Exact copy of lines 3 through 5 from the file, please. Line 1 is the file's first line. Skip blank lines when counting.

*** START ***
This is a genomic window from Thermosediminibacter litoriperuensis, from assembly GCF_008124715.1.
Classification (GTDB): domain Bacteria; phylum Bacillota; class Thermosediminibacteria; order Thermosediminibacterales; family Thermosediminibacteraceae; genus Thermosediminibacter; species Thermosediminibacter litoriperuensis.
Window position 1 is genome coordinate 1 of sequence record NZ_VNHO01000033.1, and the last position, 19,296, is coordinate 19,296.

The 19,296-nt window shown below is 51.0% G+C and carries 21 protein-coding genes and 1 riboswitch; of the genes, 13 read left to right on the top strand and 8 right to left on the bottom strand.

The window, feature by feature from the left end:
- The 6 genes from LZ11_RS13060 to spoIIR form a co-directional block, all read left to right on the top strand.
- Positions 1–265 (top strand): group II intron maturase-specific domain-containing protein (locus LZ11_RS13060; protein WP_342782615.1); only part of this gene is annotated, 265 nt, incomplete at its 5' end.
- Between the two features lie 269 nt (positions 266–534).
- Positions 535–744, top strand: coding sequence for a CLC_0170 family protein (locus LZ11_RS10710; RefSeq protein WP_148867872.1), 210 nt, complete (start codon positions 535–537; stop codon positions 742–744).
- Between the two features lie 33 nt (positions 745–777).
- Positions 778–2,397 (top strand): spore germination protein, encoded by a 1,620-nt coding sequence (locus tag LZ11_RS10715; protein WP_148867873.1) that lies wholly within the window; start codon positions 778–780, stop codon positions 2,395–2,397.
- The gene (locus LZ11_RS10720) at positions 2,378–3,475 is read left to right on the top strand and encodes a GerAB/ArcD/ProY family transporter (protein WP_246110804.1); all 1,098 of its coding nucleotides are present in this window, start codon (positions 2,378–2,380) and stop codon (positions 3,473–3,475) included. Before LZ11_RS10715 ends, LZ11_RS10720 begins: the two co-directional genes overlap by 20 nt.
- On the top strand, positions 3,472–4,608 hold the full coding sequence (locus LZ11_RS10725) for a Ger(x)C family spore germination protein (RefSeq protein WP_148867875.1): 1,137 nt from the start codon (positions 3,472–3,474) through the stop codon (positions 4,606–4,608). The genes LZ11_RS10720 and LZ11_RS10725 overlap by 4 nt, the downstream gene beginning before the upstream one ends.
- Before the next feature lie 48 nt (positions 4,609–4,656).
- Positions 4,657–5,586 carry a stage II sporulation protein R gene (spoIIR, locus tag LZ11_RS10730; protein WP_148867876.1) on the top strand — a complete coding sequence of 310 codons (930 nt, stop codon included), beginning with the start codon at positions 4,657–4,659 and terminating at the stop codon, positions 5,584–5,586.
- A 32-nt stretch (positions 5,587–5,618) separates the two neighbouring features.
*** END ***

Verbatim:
Window position 1 is genome coordinate 1 of sequence record NZ_VNHO01000033.1, and the last position, 19,296, is coordinate 19,296.

The 19,296-nt window shown below is 51.0% G+C and carries 21 protein-coding genes and 1 riboswitch; of the genes, 13 read left to right on the top strand and 8 right to left on the bottom strand.

The window, feature by feature from the left end: